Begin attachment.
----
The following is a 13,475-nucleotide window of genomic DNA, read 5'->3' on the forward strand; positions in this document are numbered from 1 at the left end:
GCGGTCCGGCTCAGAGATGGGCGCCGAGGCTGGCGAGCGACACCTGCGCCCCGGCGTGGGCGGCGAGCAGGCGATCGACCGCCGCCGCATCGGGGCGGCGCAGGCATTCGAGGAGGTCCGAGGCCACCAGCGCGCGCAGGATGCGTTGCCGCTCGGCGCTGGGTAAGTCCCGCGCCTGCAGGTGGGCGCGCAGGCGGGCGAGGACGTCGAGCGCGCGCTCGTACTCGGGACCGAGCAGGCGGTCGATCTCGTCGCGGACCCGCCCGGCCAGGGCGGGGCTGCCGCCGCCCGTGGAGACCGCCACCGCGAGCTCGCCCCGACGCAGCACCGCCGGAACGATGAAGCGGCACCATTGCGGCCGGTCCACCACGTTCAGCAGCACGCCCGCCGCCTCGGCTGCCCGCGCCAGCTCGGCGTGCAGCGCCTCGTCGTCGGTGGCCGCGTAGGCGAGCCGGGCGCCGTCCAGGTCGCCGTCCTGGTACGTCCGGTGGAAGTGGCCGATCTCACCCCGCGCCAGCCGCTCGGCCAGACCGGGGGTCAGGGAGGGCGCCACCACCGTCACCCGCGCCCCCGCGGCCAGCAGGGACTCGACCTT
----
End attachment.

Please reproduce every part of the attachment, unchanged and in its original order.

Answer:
The following is a 13,475-nucleotide window of genomic DNA, read 5'->3' on the forward strand; positions in this document are numbered from 1 at the left end:
GCGGTCCGGCTCAGAGATGGGCGCCGAGGCTGGCGAGCGACACCTGCGCCCCGGCGTGGGCGGCGAGCAGGCGATCGACCGCCGCCGCATCGGGGCGGCGCAGGCATTCGAGGAGGTCCGAGGCCACCAGCGCGCGCAGGATGCGTTGCCGCTCGGCGCTGGGTAAGTCCCGCGCCTGCAGGTGGGCGCGCAGGCGGGCGAGGACGTCGAGCGCGCGCTCGTACTCGGGACCGAGCAGGCGGTCGATCTCGTCGCGGACCCGCCCGGCCAGGGCGGGGCTGCCGCCGCCCGTGGAGACCGCCACCGCGAGCTCGCCCCGACGCAGCACCGCCGGAACGATGAAGCGGCACCATTGCGGCCGGTCCACCACGTTCAGCAGCACGCCCGCCGCCTCGGCTGCCCGCGCCAGCTCGGCGTGCAGCGCCTCGTCGTCGGTGGCCGCGTAGGCGAGCCGGGCGCCGTCCAGGTCGCCGTCCTGGTACGTCCGGTGGAAGTGGCCGATCTCACCCCGCGCCAGCCGCTCGGCCAGACCGGGGGTCAGGGAGGGCGCCACCACCGTCACCCGCGCCCCCGCGGCCAGCAGGGACTCGACCTT